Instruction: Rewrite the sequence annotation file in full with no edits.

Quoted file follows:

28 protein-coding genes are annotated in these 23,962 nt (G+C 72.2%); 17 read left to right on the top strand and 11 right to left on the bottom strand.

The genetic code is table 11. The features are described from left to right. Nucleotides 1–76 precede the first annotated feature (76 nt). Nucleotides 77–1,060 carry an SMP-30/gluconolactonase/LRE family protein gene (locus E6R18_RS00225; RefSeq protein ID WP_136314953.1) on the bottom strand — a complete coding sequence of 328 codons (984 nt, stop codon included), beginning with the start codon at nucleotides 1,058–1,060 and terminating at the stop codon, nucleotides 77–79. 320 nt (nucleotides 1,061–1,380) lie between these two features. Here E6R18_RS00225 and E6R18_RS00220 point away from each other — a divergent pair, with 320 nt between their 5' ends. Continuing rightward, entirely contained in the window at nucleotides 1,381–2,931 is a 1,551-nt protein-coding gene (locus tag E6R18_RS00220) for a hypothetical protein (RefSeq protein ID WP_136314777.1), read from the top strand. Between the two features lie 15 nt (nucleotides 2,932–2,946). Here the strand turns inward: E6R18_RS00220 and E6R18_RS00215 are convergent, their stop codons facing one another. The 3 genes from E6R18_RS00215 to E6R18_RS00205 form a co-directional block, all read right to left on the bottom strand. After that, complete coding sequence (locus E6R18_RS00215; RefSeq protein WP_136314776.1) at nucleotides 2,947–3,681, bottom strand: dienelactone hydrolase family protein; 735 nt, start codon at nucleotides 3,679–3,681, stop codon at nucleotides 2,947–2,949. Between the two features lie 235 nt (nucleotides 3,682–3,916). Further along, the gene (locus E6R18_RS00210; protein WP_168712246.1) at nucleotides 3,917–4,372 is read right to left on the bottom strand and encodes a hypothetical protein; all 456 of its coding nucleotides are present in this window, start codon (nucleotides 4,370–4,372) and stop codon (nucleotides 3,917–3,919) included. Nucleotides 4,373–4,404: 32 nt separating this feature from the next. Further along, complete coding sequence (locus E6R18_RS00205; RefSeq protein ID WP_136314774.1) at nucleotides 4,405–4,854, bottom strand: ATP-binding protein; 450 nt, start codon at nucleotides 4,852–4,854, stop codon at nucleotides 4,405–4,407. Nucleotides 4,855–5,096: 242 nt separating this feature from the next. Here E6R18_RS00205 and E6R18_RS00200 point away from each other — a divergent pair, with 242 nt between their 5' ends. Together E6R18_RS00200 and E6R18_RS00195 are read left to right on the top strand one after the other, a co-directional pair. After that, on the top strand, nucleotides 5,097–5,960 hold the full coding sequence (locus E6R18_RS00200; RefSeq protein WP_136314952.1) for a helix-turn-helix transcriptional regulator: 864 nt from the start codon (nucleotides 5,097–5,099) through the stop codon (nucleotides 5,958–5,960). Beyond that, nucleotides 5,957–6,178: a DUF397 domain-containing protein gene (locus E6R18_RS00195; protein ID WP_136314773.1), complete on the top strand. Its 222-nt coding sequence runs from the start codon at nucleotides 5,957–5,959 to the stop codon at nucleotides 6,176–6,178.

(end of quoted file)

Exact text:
28 protein-coding genes are annotated in these 23,962 nt (G+C 72.2%); 17 read left to right on the top strand and 11 right to left on the bottom strand.

The genetic code is table 11. The features are described from left to right. Nucleotides 1–76 precede the first annotated feature (76 nt). Nucleotides 77–1,060 carry an SMP-30/gluconolactonase/LRE family protein gene (locus E6R18_RS00225; RefSeq protein ID WP_136314953.1) on the bottom strand — a complete coding sequence of 328 codons (984 nt, stop codon included), beginning with the start codon at nucleotides 1,058–1,060 and terminating at the stop codon, nucleotides 77–79. 320 nt (nucleotides 1,061–1,380) lie between these two features. Here E6R18_RS00225 and E6R18_RS00220 point away from each other — a divergent pair, with 320 nt between their 5' ends. Continuing rightward, entirely contained in the window at nucleotides 1,381–2,931 is a 1,551-nt protein-coding gene (locus tag E6R18_RS00220) for a hypothetical protein (RefSeq protein ID WP_136314777.1), read from the top strand. Between the two features lie 15 nt (nucleotides 2,932–2,946). Here the strand turns inward: E6R18_RS00220 and E6R18_RS00215 are convergent, their stop codons facing one another. The 3 genes from E6R18_RS00215 to E6R18_RS00205 form a co-directional block, all read right to left on the bottom strand. After that, complete coding sequence (locus E6R18_RS00215; RefSeq protein WP_136314776.1) at nucleotides 2,947–3,681, bottom strand: dienelactone hydrolase family protein; 735 nt, start codon at nucleotides 3,679–3,681, stop codon at nucleotides 2,947–2,949. Between the two features lie 235 nt (nucleotides 3,682–3,916). Further along, the gene (locus E6R18_RS00210; protein WP_168712246.1) at nucleotides 3,917–4,372 is read right to left on the bottom strand and encodes a hypothetical protein; all 456 of its coding nucleotides are present in this window, start codon (nucleotides 4,370–4,372) and stop codon (nucleotides 3,917–3,919) included. Nucleotides 4,373–4,404: 32 nt separating this feature from the next. Further along, complete coding sequence (locus E6R18_RS00205; RefSeq protein ID WP_136314774.1) at nucleotides 4,405–4,854, bottom strand: ATP-binding protein; 450 nt, start codon at nucleotides 4,852–4,854, stop codon at nucleotides 4,405–4,407. Nucleotides 4,855–5,096: 242 nt separating this feature from the next. Here E6R18_RS00205 and E6R18_RS00200 point away from each other — a divergent pair, with 242 nt between their 5' ends. Together E6R18_RS00200 and E6R18_RS00195 are read left to right on the top strand one after the other, a co-directional pair. After that, on the top strand, nucleotides 5,097–5,960 hold the full coding sequence (locus E6R18_RS00200; RefSeq protein WP_136314952.1) for a helix-turn-helix transcriptional regulator: 864 nt from the start codon (nucleotides 5,097–5,099) through the stop codon (nucleotides 5,958–5,960). Beyond that, nucleotides 5,957–6,178: a DUF397 domain-containing protein gene (locus E6R18_RS00195; protein ID WP_136314773.1), complete on the top strand. Its 222-nt coding sequence runs from the start codon at nucleotides 5,957–5,959 to the stop codon at nucleotides 6,176–6,178.